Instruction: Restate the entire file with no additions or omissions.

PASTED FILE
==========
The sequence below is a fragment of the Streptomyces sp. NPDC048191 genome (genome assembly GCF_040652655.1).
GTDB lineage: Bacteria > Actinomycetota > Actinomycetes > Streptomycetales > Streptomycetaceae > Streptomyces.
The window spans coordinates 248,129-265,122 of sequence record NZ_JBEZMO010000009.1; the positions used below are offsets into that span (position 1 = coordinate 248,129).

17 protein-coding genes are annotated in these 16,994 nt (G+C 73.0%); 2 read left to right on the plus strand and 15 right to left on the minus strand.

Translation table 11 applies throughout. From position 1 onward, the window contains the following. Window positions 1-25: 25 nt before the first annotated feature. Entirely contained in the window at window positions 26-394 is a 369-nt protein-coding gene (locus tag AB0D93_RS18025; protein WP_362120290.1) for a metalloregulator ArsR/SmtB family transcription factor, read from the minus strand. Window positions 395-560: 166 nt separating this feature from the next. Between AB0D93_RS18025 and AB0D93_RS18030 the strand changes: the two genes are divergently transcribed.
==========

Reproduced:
The sequence below is a fragment of the Streptomyces sp. NPDC048191 genome (genome assembly GCF_040652655.1).
GTDB lineage: Bacteria > Actinomycetota > Actinomycetes > Streptomycetales > Streptomycetaceae > Streptomyces.
The window spans coordinates 248,129-265,122 of sequence record NZ_JBEZMO010000009.1; the positions used below are offsets into that span (position 1 = coordinate 248,129).

17 protein-coding genes are annotated in these 16,994 nt (G+C 73.0%); 2 read left to right on the plus strand and 15 right to left on the minus strand.

Translation table 11 applies throughout. From position 1 onward, the window contains the following. Window positions 1-25: 25 nt before the first annotated feature. Entirely contained in the window at window positions 26-394 is a 369-nt protein-coding gene (locus tag AB0D93_RS18025; protein WP_362120290.1) for a metalloregulator ArsR/SmtB family transcription factor, read from the minus strand. Window positions 395-560: 166 nt separating this feature from the next. Between AB0D93_RS18025 and AB0D93_RS18030 the strand changes: the two genes are divergently transcribed.